Farting Fire by Justin Blackburn

Hello, my book Farting Fire is out on Virgogray Press! You can order it at (www.virgograypress.blogspot.com

This is also to let you know that there are real people writing raw, vigorous poetry that is fearless, that flies straight to pain, delusion, doubt, and kisses it right on mouth, poetry that realizes all is beauty if you let be, poetry that understands the most evil man and holds him like a butterfly.  Poetry that writes its own poem that does not blame others for the ending, that never went to school, poetry that does not care about winning awards, that is written straight from the sword in the heart  There is a beautiful world inside and outside and this collection of poetry expresses it!

Here are a couple of poems and some reviews… 

Spring Christian Festival

I remember the first time I felt left out
I was five and the only kid who didn’t find an Easter egg
I cried and called my mother to come pick me up.

Today twenty years later my mother yelled at me
For being left out of society
Because I didn’t graduate college,
I don’t have a job,
And I am still living under her roof.

I left her house and started walking
To the place where the eggs were first hid
When I got there I still couldn’t find any
I cried and called my mother to come pick me up. 

Unlearning Hitlerature 

Jobs are for rednecks
College is for cutie pies
Money is impotent
Problems are lies
All people are lovable
Judgments disguise
All people are suicidal
Stupidity tries
Getting offended is awesome
Feeling embarrassed is sweet
Anything is possible
I am an idiot
Your God is whatever you want your God to be
Death is a disease
Knowledge knows nothing
Aliens are everywhere
Everyone has angels
Everything works out perfectly
Testicles are beautiful
Compassion is key
Emotional attachment is murder
I take retardation very seriously. 

sleepy timmy tambourine dreams of being a christian rapper  

i only want to see your art
i won’t need to ask you to see mine
my art is seeing your art alive

sleepy timmy tambourine dreams of being a christian rapper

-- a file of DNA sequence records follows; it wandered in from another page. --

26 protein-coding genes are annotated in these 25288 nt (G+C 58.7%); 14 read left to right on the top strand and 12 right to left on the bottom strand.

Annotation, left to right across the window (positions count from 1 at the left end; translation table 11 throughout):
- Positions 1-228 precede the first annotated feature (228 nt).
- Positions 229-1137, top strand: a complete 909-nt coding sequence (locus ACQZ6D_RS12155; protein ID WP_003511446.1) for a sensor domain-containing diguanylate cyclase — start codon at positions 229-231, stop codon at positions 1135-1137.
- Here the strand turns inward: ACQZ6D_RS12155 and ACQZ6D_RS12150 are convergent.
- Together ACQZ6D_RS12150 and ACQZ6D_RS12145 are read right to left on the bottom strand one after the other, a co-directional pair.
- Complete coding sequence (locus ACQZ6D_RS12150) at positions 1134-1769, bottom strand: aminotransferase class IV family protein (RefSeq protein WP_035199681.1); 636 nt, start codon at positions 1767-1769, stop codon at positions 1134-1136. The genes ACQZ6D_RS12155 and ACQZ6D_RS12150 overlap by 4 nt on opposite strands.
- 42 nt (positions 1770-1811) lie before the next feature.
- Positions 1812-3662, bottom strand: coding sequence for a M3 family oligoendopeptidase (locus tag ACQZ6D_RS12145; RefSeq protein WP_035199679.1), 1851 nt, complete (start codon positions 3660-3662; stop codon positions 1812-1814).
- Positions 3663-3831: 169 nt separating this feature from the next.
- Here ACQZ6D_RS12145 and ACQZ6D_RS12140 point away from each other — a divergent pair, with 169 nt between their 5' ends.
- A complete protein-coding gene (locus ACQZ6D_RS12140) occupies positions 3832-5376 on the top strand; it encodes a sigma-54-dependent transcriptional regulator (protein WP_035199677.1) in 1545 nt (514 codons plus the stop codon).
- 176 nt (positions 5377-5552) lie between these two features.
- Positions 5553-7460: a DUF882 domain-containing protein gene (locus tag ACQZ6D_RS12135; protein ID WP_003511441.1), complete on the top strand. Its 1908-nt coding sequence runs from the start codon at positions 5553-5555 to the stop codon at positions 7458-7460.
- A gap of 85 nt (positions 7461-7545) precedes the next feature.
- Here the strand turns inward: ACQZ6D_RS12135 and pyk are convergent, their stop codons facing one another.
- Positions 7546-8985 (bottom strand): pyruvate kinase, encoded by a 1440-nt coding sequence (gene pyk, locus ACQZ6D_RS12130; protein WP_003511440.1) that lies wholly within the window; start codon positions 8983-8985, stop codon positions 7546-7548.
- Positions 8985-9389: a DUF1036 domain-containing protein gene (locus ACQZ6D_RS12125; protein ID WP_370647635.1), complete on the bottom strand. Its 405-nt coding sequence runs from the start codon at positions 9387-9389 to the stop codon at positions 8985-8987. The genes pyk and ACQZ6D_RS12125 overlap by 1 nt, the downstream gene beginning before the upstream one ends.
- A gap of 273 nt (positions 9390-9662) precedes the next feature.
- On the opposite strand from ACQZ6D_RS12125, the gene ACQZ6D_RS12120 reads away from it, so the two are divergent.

but I only want to see his art
to see him smiling, dance,
to give him one drunken chance to be the most popular flapper

i am not in it for the money, the girls, the glory, or the fame
i am not in it because i want to write another chapter
i am just here to take your fear and make it laughter 


Just when the world is getting a little too much to deal with, comes a collection of poetry so honest and true that it’s reality is quite relieving. Enter Justin Blackburn, light-healer, performance poet and all around great guy. Justin, who has authored two other books “ Gifted Disabilities” & “Its Hard to Get There When You’re Already There” now proffers his first publication of poetry which deliver a humble view of a twenty-something living life. “Farting Fire” is the answer to those moody blues that sometimes get us down. I really enjoyed reading his manuscript and was surprised at the humanity of some of his work which I encountered. Mr. Blackburn’s publication, Farting Fire, tackles many issues in life from relationships, to school, to parents, to poetry and everything in between. While some poems such as the title poem “Farting Fire” and “Every Fart that Made you Laugh” are light-hearted verse that will definitely bring a smile to the reader’s face, but what is more is the subtle wisdom one gleans when reading the work of this young poet. Take for example a poem like “Channel 2012 News” where Justin admonishes: